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Session Notes - Grails Without a Browser

Presenter: Jeff Brown, SpringSource

  • grails typically thought of as a web framework (which it is), but there are significant applications built with grails that have no browser front-end at all
  • interesting work done at LinkedIn in this regard
    • talked about it in public at JavaOne last year
    • primary revenue generating app is a grails app (partner interaction, etc.)
      • this app has no browser front-end to it
      • built a business/service layer all in grails
      • have other applications that sit in front of this that aren't grails
  • lots of stuff in grails doesn't have anything to do with building web apps specifically
    • GORM
    • service layer
    • these make good sense in any application
  • can think of grails as a platform--similar to eclipse platform
    • eclipse IDE is what you think of, but the IDE is really just one app on top of the eclipse platform
    • e.g. substantial parts of grails are being used in griffon for building desktop apps
  • grails 0.4 was the first release that had the plugin system in it
    • interview soon after this release--jeff was asked what was coming up in the following year
    • hope was that they'd see a lot of development in the plugin space
    • turned out that there's a far more active and productive plugin community than they had hoped
    • shows the power of the plugin architecture in grails as well as grails as a platform in general
  • some plugins have nothing to do with an html ui
    • remoting plugins
      • exposes services to remote calls
      • can have the grails side interacting with GORM as per usual, but make these services available to RMI, SOAP, etc.
    • good REST support built right into the framework

Code Demo

  • simple app with Car domain class, CarService
  • services
    • transactional by default
    • instance of service class is automatically added to the spring application context
  • installing xfire SOAP plugin
    • inside a service can declare a property using "expose", e.g. static expose = ['xfire'] in the service
      • this will inspect services that have an expose property declared and make them available via xfire
    • also plugins for exposing as rmi, jms, etc.
  • after fire the app up can browse to http://localhost:8080/context/services to see a list of service WSDLs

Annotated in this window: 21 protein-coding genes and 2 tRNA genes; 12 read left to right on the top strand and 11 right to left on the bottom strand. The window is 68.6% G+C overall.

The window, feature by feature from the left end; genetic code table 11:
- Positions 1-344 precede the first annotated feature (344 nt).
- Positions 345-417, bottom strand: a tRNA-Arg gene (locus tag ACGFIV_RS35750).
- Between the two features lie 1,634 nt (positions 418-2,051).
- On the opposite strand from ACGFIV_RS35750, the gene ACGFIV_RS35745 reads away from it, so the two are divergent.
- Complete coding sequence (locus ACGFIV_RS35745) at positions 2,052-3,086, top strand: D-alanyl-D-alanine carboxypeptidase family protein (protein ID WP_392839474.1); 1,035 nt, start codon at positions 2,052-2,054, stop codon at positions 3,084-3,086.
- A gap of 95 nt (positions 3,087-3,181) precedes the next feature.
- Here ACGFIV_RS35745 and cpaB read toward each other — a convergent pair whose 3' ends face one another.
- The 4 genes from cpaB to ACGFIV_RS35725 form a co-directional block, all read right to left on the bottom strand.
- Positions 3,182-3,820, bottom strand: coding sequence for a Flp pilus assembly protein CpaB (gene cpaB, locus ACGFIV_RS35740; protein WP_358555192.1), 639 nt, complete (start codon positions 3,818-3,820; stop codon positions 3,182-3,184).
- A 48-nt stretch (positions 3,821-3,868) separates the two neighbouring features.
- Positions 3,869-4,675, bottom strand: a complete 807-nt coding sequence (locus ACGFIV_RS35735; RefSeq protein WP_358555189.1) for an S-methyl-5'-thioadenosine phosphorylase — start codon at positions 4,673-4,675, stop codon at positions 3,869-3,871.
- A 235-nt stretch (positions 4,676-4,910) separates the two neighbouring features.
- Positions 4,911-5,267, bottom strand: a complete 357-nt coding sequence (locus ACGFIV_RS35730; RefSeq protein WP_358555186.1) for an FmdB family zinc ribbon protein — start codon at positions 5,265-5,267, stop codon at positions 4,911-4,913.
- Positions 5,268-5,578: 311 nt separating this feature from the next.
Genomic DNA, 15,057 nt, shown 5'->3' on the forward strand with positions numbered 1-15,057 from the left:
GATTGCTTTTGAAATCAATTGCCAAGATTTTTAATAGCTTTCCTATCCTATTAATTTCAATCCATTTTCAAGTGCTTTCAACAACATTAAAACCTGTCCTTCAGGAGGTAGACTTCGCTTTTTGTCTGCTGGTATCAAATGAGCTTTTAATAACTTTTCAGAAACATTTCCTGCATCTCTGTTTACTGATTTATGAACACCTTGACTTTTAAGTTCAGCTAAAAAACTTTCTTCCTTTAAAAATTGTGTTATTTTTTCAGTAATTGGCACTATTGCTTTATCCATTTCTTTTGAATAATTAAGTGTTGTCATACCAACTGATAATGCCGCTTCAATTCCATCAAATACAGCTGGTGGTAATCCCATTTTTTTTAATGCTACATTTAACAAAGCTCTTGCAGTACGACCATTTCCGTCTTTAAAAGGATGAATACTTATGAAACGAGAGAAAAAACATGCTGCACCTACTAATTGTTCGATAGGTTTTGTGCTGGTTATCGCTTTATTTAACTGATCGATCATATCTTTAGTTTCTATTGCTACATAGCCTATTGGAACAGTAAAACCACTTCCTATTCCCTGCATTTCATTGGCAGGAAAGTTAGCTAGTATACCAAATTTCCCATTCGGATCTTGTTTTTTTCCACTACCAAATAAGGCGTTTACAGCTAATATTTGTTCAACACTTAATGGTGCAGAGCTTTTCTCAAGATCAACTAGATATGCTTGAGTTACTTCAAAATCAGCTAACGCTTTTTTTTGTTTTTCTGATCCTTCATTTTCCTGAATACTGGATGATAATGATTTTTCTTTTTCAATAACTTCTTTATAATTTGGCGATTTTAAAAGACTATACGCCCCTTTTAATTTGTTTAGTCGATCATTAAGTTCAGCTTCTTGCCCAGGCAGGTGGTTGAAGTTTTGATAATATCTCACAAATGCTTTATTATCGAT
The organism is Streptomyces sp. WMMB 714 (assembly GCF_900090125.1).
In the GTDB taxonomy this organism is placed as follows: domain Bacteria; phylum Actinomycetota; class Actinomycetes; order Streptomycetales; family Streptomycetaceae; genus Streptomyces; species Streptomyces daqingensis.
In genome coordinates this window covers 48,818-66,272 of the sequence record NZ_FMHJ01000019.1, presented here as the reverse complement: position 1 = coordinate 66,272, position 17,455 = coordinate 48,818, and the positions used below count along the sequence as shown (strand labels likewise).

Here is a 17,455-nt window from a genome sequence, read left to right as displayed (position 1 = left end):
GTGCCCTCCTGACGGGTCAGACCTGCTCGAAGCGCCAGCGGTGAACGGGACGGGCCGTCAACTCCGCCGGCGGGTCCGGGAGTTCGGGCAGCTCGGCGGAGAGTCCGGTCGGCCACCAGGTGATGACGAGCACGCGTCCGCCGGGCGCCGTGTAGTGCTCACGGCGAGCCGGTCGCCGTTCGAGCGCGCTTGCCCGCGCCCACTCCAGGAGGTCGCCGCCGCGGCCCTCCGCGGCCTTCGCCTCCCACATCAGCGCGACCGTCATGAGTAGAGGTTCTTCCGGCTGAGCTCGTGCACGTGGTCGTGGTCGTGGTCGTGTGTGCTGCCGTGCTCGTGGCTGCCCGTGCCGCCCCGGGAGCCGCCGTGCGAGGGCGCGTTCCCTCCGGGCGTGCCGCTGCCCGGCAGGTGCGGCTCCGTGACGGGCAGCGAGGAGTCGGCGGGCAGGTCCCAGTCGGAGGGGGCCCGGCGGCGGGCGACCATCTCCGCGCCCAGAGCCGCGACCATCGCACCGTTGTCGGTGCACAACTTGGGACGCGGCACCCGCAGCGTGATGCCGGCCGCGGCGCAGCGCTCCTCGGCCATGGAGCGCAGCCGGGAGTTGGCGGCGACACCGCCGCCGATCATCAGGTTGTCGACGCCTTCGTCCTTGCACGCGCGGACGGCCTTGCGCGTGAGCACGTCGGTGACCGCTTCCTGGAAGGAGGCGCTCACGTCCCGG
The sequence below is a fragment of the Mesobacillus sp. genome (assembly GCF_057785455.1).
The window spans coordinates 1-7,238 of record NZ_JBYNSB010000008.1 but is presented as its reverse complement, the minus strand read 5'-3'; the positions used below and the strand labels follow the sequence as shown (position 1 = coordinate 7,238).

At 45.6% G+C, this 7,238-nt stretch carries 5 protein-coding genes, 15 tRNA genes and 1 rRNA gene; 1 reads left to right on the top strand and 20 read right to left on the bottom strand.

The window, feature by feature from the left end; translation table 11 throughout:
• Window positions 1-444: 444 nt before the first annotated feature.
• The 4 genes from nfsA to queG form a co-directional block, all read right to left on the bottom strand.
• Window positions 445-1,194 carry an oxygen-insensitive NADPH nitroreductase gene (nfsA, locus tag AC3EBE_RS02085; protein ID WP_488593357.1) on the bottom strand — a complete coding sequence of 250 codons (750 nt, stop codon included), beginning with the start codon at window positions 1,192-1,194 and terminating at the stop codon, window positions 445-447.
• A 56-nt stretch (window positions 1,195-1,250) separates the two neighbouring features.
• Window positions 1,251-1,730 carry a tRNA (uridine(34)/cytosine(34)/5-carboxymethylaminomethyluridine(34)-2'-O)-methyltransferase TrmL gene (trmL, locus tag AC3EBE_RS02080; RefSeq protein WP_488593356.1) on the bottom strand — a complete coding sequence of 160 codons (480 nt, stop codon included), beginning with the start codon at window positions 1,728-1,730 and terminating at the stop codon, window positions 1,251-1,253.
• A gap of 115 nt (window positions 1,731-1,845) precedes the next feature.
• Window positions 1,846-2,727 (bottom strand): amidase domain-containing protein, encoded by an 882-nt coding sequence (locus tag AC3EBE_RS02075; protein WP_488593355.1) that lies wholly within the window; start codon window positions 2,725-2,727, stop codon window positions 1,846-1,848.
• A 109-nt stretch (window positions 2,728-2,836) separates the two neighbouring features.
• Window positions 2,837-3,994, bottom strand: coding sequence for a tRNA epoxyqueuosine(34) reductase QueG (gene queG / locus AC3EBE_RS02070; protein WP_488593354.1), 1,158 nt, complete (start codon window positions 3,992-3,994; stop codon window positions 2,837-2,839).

• xfire generated the wsdl automatically
    • can test with something like SOAP UI--UI tool to allow you to exercise web services
  • as you define other operations within the service, the WSDL gets regenerated as needed to expose the new methods
    • with xfire you do need to bounce the app for it to pick up the changes
  • creating a groovy script as a command-line client to the exposed service
    • create a, give it the URL to the WSDL, and can then call methods on the web service
    • WSClient is an external project (not core to groovy) so you do need to add it to your classpath
  • note that you don't have access to the Car class when you get back data from the web service
    • you aren't getting back serialized Car objects, it's returning WSClient type of ArrayOfWhatever
      • basically you get back a list of arrays--each array contains the property of the Car object
        • really JAXB elements that contain an xml representation of the car
  • note that by default all of your services are singletons (stateless)
    • if you do happen to have a service that DOES have state, need to worry about thread safety
      • can specify that the bean is scoped in any one of the valid spring scopes
  • controllers are not singletons since they have state--new controllers are created for every request
  • xfire may or may not support (need to check) not exposing specific methods within a service using something like webparam annotations
  • installing jmx plugin
    • can add another entry to the expose property, e.g. static expose = ['xfire', 'jmx']
      • still exposed as SOAP, but also available to jmx
  • creating simple math service
  • can create a griffon client to access the grails service
  • demoing creation of griffon app (results in a swing app)
    • showing two text input fields in swing app, click button to make call to grails service to add the two numbers together
    • actually clicking on the button calls a griffon controller, and the griffon controller makes the web service call to the grails service